All Eyes on UK’s NIESR GDP Estimate
After two quiet economic calendar days, the UK finally witnessed some important data being released today. The just out data showed that the nation’s industrial production as well as manufacturing production surprisingly advanced in April. Traders would also want to assess today's UK NIESR GDP estimate which is expected to offer a bigger clarity on the macroeconomic picture of the nation. The data holds crucial significance for Britain as it will provide a last look at the UK economy before the controversial European Union referendum vote. Meanwhile, the data docket in the Euro zone is devoid of any important data releases today.
Across the Atlantic, market participants will eye the April update on US job openings for an additional perspective on the labour market after last week’s surprisingly weak employment report, along with the nation’s latest weekly mortgage applications report.
Pound Sterling – UK Markets
The Pound is trading lower against its major peers this morning. Traders digested positive UK economic data against the backdrop of a downbeat outlook from the World Bank. The just out data showed that the UK’s industrial output grew at the fastest pace in nearly four years in April, buoyed by production in the pharmaceutical and automobile industry. Adding to the positive sentiment, manufacturing output rose at its fastest pace since July 2012. Going ahead, investors await the release of Britain’s GDP estimate for the three months to May, published by the reputed think-tank NIESR. The indicator has been very steady and posted three consecutive gains of 0.3%. Separately, the World Bank slashed its UK growth forecast for 2016 and 2017, firing a warning that a vote in favour of abandoning the European Union would further undermine confidence in global trade and affect growth.
Yesterday, the Sterling spiked versus its major peers despite the lack of an obvious catalyst. Meanwhile, house prices in Britain rose faster than forecasted last month, rebounding from a dip in April.
US Dollar – US Markets
The US Dollar extended its losses for the second consecutive session against the shared currency and the Pound yesterday, as investors continued to focus on the US Fed Chairwoman, Janet Yellen’s lack of guidance about when an interest rate increase would materialise. On the data front, the most relevant piece of news that came from the US yesterday was the IBD/TIPP economic optimism index, which edged lower in June, in line with market expectations. Meanwhile, the nation’s consumer credit growth cooled off a bit in April, after increasing by a record amount in March. While consumers expressed caution on running up huge credit-card debts in April, non-revolving debt such as car and student loans also registered a slower rise. A separate report showed that US nonfarm productivity fell less sharply than initially estimated, whereas the unit labour costs surged for the second straight quarter.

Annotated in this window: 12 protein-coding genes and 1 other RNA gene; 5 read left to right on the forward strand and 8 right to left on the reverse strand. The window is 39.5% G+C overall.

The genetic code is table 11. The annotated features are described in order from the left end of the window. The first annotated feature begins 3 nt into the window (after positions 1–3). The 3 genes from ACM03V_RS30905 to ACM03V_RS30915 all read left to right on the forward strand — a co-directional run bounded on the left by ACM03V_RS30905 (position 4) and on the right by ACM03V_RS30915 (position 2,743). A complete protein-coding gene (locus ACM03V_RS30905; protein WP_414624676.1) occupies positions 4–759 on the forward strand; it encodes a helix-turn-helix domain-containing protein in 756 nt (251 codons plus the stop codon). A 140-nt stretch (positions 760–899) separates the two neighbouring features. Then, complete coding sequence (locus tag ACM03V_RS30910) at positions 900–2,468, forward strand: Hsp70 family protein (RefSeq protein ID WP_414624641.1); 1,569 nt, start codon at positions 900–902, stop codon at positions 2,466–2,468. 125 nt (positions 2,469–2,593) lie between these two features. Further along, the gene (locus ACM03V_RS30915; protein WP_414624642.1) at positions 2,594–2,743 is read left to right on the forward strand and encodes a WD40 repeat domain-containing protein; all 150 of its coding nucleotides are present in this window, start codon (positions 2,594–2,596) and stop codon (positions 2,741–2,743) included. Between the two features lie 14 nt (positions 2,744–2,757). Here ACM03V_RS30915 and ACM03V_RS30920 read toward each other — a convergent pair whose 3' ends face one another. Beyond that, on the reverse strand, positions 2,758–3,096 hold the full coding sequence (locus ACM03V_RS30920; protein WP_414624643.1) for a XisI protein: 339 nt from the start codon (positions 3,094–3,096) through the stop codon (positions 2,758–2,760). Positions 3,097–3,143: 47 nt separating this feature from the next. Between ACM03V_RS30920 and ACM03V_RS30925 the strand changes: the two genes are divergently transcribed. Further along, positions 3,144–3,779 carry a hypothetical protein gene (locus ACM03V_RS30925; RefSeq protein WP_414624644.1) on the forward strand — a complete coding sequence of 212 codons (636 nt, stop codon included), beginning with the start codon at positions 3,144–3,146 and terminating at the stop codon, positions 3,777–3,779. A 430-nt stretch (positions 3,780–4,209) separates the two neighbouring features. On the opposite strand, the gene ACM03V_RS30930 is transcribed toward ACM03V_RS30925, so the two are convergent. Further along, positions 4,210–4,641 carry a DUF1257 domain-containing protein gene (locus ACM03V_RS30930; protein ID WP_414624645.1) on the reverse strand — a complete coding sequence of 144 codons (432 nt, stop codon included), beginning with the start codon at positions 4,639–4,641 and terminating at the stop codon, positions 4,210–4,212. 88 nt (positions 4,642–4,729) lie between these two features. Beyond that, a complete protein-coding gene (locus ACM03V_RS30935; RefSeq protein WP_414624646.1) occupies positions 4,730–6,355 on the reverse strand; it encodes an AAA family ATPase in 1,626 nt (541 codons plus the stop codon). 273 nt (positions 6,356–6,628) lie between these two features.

Looking ahead, against the backdrop of dismal nonfarm payrolls from the US last week, investors await the release of the JOLTS job openings report for April, due later in the day.
Euro – European Markets
The shared currency is trading higher against its major peers this morning. With no significant data points scheduled for release in the Euro zone today, investor attention will shift towards Mario Draghi’s speech tomorrow after he sounded cautious at the central bank’s press conference last week. Earlier in the session, the World Bank projected the 19-nation currency bloc to grow at a modest rate of 1.6% in 2016, same as last year.
Yesterday, the Euro reacted favourably to the final reading of the Euro zone’s first quarter GDP data and surged towards the crucial 1.14 mark against the greenback. The region’s reputation for being a straggler in the global economy appeared to be overly pessimistic, after revised figures showed that the Euro zone GDP grew above expectations to a one-year high level during the first three months of this year, thus providing a much-needed respite to the ECB policymakers who have vociferously defended the effect of the central bank’s monetary stimulus package to critics.
Other Currencies – Highlights
The Japanese Yen extended its previous session gains against the US Dollar this morning after data showed that Japan’s economy grew faster than initially estimated in the first quarter, helped by a rise in corporate investment and sustained consumer demand. Additionally, a separate government report showed that the nation posted a current account surplus for the 22nd consecutive month in April, as falling oil prices reduced imports and a rising number of foreign tourists continued to push up a travel surplus. Moreover, Japan’s Eco Watchers outlook index rose above expectations in May. On the other hand, the current conditions index dropped more than expected during the same month. Moving ahead, investors will look forward to Japan’s machine tool orders and tertiary industry index data, scheduled for release later this week.
In other economic news, Japan’s main composite indices of economic indicators rose in April for the second straight month. Both, the leading indicator and coincident index registered a rise.